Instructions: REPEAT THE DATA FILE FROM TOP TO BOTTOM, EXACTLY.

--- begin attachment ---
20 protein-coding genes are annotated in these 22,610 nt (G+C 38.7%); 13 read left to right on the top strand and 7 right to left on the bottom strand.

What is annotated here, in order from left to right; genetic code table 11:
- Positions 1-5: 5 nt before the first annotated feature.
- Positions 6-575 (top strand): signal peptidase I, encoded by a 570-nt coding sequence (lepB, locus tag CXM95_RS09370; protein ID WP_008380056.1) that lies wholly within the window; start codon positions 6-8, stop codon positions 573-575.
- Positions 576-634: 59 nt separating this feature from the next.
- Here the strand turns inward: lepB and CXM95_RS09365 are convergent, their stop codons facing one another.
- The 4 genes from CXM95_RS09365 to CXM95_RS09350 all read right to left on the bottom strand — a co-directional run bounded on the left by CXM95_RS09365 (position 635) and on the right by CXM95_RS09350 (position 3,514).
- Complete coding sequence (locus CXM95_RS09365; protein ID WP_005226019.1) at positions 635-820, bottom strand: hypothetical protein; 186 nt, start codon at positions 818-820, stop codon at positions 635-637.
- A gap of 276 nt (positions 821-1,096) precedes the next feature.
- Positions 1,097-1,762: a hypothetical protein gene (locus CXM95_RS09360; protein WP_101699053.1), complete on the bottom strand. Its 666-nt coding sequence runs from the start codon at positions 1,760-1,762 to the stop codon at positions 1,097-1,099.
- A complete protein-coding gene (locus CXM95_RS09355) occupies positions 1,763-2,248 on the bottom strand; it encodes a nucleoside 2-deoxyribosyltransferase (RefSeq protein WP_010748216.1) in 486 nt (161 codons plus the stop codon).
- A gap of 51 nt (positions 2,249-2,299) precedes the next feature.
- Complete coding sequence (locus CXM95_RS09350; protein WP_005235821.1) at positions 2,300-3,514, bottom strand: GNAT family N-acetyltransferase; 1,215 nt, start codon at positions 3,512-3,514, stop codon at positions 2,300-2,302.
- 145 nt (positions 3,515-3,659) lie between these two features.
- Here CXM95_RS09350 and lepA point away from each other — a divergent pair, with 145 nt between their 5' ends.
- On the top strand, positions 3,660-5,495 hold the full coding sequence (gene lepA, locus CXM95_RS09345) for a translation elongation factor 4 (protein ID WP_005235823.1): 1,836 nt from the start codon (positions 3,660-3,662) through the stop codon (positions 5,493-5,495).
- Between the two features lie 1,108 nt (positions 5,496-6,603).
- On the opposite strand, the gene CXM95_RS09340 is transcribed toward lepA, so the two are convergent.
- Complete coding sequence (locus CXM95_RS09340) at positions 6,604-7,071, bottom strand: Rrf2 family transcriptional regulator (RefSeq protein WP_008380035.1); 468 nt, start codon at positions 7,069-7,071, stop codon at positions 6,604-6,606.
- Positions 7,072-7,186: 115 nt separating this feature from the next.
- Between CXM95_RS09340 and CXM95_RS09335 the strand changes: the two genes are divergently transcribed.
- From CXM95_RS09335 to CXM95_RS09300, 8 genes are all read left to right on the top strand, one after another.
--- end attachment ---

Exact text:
20 protein-coding genes are annotated in these 22,610 nt (G+C 38.7%); 13 read left to right on the top strand and 7 right to left on the bottom strand.

What is annotated here, in order from left to right; genetic code table 11:
- Positions 1-5: 5 nt before the first annotated feature.
- Positions 6-575 (top strand): signal peptidase I, encoded by a 570-nt coding sequence (lepB, locus tag CXM95_RS09370; protein ID WP_008380056.1) that lies wholly within the window; start codon positions 6-8, stop codon positions 573-575.
- Positions 576-634: 59 nt separating this feature from the next.
- Here the strand turns inward: lepB and CXM95_RS09365 are convergent, their stop codons facing one another.
- The 4 genes from CXM95_RS09365 to CXM95_RS09350 all read right to left on the bottom strand — a co-directional run bounded on the left by CXM95_RS09365 (position 635) and on the right by CXM95_RS09350 (position 3,514).
- Complete coding sequence (locus CXM95_RS09365; protein ID WP_005226019.1) at positions 635-820, bottom strand: hypothetical protein; 186 nt, start codon at positions 818-820, stop codon at positions 635-637.
- A gap of 276 nt (positions 821-1,096) precedes the next feature.
- Positions 1,097-1,762: a hypothetical protein gene (locus CXM95_RS09360; protein WP_101699053.1), complete on the bottom strand. Its 666-nt coding sequence runs from the start codon at positions 1,760-1,762 to the stop codon at positions 1,097-1,099.
- A complete protein-coding gene (locus CXM95_RS09355) occupies positions 1,763-2,248 on the bottom strand; it encodes a nucleoside 2-deoxyribosyltransferase (RefSeq protein WP_010748216.1) in 486 nt (161 codons plus the stop codon).
- A gap of 51 nt (positions 2,249-2,299) precedes the next feature.
- Complete coding sequence (locus CXM95_RS09350; protein WP_005235821.1) at positions 2,300-3,514, bottom strand: GNAT family N-acetyltransferase; 1,215 nt, start codon at positions 3,512-3,514, stop codon at positions 2,300-2,302.
- 145 nt (positions 3,515-3,659) lie between these two features.
- Here CXM95_RS09350 and lepA point away from each other — a divergent pair, with 145 nt between their 5' ends.
- On the top strand, positions 3,660-5,495 hold the full coding sequence (gene lepA, locus CXM95_RS09345) for a translation elongation factor 4 (protein ID WP_005235823.1): 1,836 nt from the start codon (positions 3,660-3,662) through the stop codon (positions 5,493-5,495).
- Between the two features lie 1,108 nt (positions 5,496-6,603).
- On the opposite strand, the gene CXM95_RS09340 is transcribed toward lepA, so the two are convergent.
- Complete coding sequence (locus CXM95_RS09340) at positions 6,604-7,071, bottom strand: Rrf2 family transcriptional regulator (RefSeq protein WP_008380035.1); 468 nt, start codon at positions 7,069-7,071, stop codon at positions 6,604-6,606.
- Positions 7,072-7,186: 115 nt separating this feature from the next.
- Between CXM95_RS09340 and CXM95_RS09335 the strand changes: the two genes are divergently transcribed.
- From CXM95_RS09335 to CXM95_RS09300, 8 genes are all read left to right on the top strand, one after another.